Muslim school kids must swim to be Swiss

Authorities in Basel have denied two Muslim teenage girls a Swiss passport because they refused to participate in school swimming lessons and residential camps on religious grounds.

Muslim school kids must swim to be Swiss
Swimming lessons are compulsory in Basel's education system. Photo: Daniel Orth

The case, which occurred last year but was made public by broadcaster SRF on Monday, involved two sisters, aged 12 and 14.

Speaking to the broadcaster, Stefan Wehrle, president of the naturalization committee involved in the decision, said young people wishing to become Swiss citizens must prove they are meeting the requirements of the Swiss education system.

Since swimming lessons are compulsory in Basel’s schools – and in many other places in Switzerland including Zurich and Bern – failing to attend means a student is not meeting requirements.

“Whoever doesn’t fulfill these conditions violates the law and therefore cannot be naturalized,” Wehrle said.

Swiss courts have previously refused the pleas of several Muslim families to exempt their children from swimming lessons, saying integration comes before religion.  

And authorities in Basel have dished out fines to the parents of Muslim children who refuse to participate in swimming lessons.

However this is the first time a citizenship application has been refused on such grounds, making it a case that could set a precedent in the canton, said the broadcaster.

Proof of integration is a vital part of becoming naturalized in Switzerland, a process involving cantonal and communal authorities including a resident-led committee.

The perceived lack of integration of Muslim children in Swiss schools has frequently made headlines of late.

Earlier this year two Muslim schoolboys in Therwil refused to shake hands with their female teachers on religious grounds, causing uproar across the country.

Their school initially exempted them from shaking hands, before authorities ruled they must shake or face a fine.

On Monday SRF said the two girls in the swimming case also refused to shake hands with teachers.

But since handshaking is not a compulsory part of education that was not a factor in the decision, said the broadcaster.

The Therwil boys have also applied for citizenship, and a decision is still pending.


Swiss school closures cut Covid spread: new study

Switzerland's decision in the spring to shutter schools was one of the most effective measures in reducing mobility and thus also transmission of Covid-19, a study showed on Sunday.

Swiss school closures cut Covid spread: new study
School girls in Lausanne on their way to school at the end of Switzerland's first lockdown. Photo: Fabrice Coffrini / AFP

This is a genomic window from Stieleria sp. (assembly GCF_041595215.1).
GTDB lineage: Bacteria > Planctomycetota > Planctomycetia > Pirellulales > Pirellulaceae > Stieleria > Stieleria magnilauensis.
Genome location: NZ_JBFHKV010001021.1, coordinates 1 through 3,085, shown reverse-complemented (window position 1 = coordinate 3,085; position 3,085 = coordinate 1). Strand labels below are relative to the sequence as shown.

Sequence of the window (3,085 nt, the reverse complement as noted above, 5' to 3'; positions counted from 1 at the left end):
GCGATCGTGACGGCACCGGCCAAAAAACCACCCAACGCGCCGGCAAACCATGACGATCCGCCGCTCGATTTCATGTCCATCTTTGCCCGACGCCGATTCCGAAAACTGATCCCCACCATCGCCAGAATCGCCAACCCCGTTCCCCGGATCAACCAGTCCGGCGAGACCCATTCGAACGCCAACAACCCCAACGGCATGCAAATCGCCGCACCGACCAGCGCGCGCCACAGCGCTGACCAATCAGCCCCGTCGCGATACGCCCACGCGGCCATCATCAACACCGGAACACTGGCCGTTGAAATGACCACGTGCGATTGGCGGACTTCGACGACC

Researchers at the Swiss Federal Institute of Technology in Zurich, ETH, determined that the closure of Swiss schools last March was responsible for cutting mobility by more than a fifth.
“School closures reduced mobility by 21.6 percent,” Stefan Feuerriegel, an ETH professor of management information systems who headed the study, told AFP in an email.
“School closures reduce mobility, (which) then reduces new cases” of Covid-19, he said.
In a tweet, he said his team had analysed some 1.5 billion movements in Swiss telecommunication data between February 10 and April 26 last year to evaluate the impact on mobility as various anti-Covid measures were introduced.
In decentralised Switzerland, its 26 cantons introduced measures at different paces before a country-wide partial lockdown, including school closures, was ordered on March 16.
Schools across the country remained closed for about two months before gradually opening up again.
The study, which has yet to be peer-reviewed, found school closures ranked third in terms of reducing mobility.
At the top of the list was a ban on gatherings of more than five people, which was seen slashing mobility by 24.9 percent, and the closure of restaurants, bars and non-essential shops, which caused people to move about 22.3 percent less, the study shows.
Feuerriegel said it was not surprising that school closures had such a big impact on people's movements.
“If schools are closed, we can expect a large change in behaviour,” he said, pointing out that “not only will kids stay home, but sometimes it also requires their parents to change their mobility as well.”
School closures have been among the most controversial measures introduced around the world to help rein in the pandemic.
Children are far less likely to develop severe illness from Covid-19 than older people, but it remains unclear how much they transmit the virus.   
The ETH study does not address that, but indicates that school closures can significantly reduce transmission by prompting people to move about and mingle less.
“Our analysis confirms school closure as a measure to slow the spread, through reduced mobility,” Feuerriegel said.